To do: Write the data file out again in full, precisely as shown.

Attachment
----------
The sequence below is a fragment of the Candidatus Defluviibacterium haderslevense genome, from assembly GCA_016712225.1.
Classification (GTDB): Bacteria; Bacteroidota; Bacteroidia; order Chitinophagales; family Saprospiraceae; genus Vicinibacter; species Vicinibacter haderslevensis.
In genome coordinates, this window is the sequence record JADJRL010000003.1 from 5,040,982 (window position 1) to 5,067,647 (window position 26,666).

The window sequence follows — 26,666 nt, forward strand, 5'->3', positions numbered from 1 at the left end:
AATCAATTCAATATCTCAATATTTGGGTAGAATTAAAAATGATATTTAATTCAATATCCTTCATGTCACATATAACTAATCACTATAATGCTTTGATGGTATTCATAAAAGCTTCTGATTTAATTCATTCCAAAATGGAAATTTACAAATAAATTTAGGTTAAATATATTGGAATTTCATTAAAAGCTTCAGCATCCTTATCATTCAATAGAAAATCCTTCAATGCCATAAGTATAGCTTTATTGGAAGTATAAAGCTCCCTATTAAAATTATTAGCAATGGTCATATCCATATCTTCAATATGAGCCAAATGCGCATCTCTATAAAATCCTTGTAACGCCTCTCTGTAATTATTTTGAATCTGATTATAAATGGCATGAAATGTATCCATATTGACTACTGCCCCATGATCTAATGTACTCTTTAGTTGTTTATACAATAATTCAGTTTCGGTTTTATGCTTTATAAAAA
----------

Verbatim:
The sequence below is a fragment of the Candidatus Defluviibacterium haderslevense genome, from assembly GCA_016712225.1.
Classification (GTDB): Bacteria; Bacteroidota; Bacteroidia; order Chitinophagales; family Saprospiraceae; genus Vicinibacter; species Vicinibacter haderslevensis.
In genome coordinates, this window is the sequence record JADJRL010000003.1 from 5,040,982 (window position 1) to 5,067,647 (window position 26,666).

The window sequence follows — 26,666 nt, forward strand, 5'->3', positions numbered from 1 at the left end:
AATCAATTCAATATCTCAATATTTGGGTAGAATTAAAAATGATATTTAATTCAATATCCTTCATGTCACATATAACTAATCACTATAATGCTTTGATGGTATTCATAAAAGCTTCTGATTTAATTCATTCCAAAATGGAAATTTACAAATAAATTTAGGTTAAATATATTGGAATTTCATTAAAAGCTTCAGCATCCTTATCATTCAATAGAAAATCCTTCAATGCCATAAGTATAGCTTTATTGGAAGTATAAAGCTCCCTATTAAAATTATTAGCAATGGTCATATCCATATCTTCAATATGAGCCAAATGCGCATCTCTATAAAATCCTTGTAACGCCTCTCTGTAATTATTTTGAATCTGATTATAAATGGCATGAAATGTATCCATATTGACTACTGCCCCATGATCTAATGTACTCTTTAGTTGTTTATACAATAATTCAGTTTCGGTTTTATGCTTTATAAAAA